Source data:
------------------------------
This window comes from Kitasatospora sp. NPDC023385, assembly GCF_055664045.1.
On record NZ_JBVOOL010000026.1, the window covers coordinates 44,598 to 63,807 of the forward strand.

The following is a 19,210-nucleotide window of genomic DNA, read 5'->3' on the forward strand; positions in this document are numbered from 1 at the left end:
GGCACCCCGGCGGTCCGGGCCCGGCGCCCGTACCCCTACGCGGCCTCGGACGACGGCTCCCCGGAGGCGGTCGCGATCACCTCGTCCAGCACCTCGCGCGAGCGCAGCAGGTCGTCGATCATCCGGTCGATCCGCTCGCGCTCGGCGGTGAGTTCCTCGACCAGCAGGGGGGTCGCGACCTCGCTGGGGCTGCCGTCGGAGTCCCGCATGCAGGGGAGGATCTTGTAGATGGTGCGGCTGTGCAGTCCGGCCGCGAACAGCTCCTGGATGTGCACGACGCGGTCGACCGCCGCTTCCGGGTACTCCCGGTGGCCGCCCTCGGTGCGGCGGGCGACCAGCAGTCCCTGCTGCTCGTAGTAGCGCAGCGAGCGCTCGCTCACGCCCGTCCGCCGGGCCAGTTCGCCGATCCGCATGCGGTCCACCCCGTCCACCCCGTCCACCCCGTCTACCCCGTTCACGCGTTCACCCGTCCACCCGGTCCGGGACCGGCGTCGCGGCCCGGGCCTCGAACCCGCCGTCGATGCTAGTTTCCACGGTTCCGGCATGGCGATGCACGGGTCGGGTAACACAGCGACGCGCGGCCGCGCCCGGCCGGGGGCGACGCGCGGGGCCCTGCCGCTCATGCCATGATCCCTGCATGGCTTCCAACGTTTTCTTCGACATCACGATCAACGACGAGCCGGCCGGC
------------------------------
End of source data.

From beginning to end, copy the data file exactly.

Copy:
This window comes from Kitasatospora sp. NPDC023385, assembly GCF_055664045.1.
On record NZ_JBVOOL010000026.1, the window covers coordinates 44,598 to 63,807 of the forward strand.

The following is a 19,210-nucleotide window of genomic DNA, read 5'->3' on the forward strand; positions in this document are numbered from 1 at the left end:
GGCACCCCGGCGGTCCGGGCCCGGCGCCCGTACCCCTACGCGGCCTCGGACGACGGCTCCCCGGAGGCGGTCGCGATCACCTCGTCCAGCACCTCGCGCGAGCGCAGCAGGTCGTCGATCATCCGGTCGATCCGCTCGCGCTCGGCGGTGAGTTCCTCGACCAGCAGGGGGGTCGCGACCTCGCTGGGGCTGCCGTCGGAGTCCCGCATGCAGGGGAGGATCTTGTAGATGGTGCGGCTGTGCAGTCCGGCCGCGAACAGCTCCTGGATGTGCACGACGCGGTCGACCGCCGCTTCCGGGTACTCCCGGTGGCCGCCCTCGGTGCGGCGGGCGACCAGCAGTCCCTGCTGCTCGTAGTAGCGCAGCGAGCGCTCGCTCACGCCCGTCCGCCGGGCCAGTTCGCCGATCCGCATGCGGTCCACCCCGTCCACCCCGTCCACCCCGTCTACCCCGTTCACGCGTTCACCCGTCCACCCGGTCCGGGACCGGCGTCGCGGCCCGGGCCTCGAACCCGCCGTCGATGCTAGTTTCCACGGTTCCGGCATGGCGATGCACGGGTCGGGTAACACAGCGACGCGCGGCCGCGCCCGGCCGGGGGCGACGCGCGGGGCCCTGCCGCTCATGCCATGATCCCTGCATGGCTTCCAACGTTTTCTTCGACATCACGATCAACGACGAGCCGGCCGGC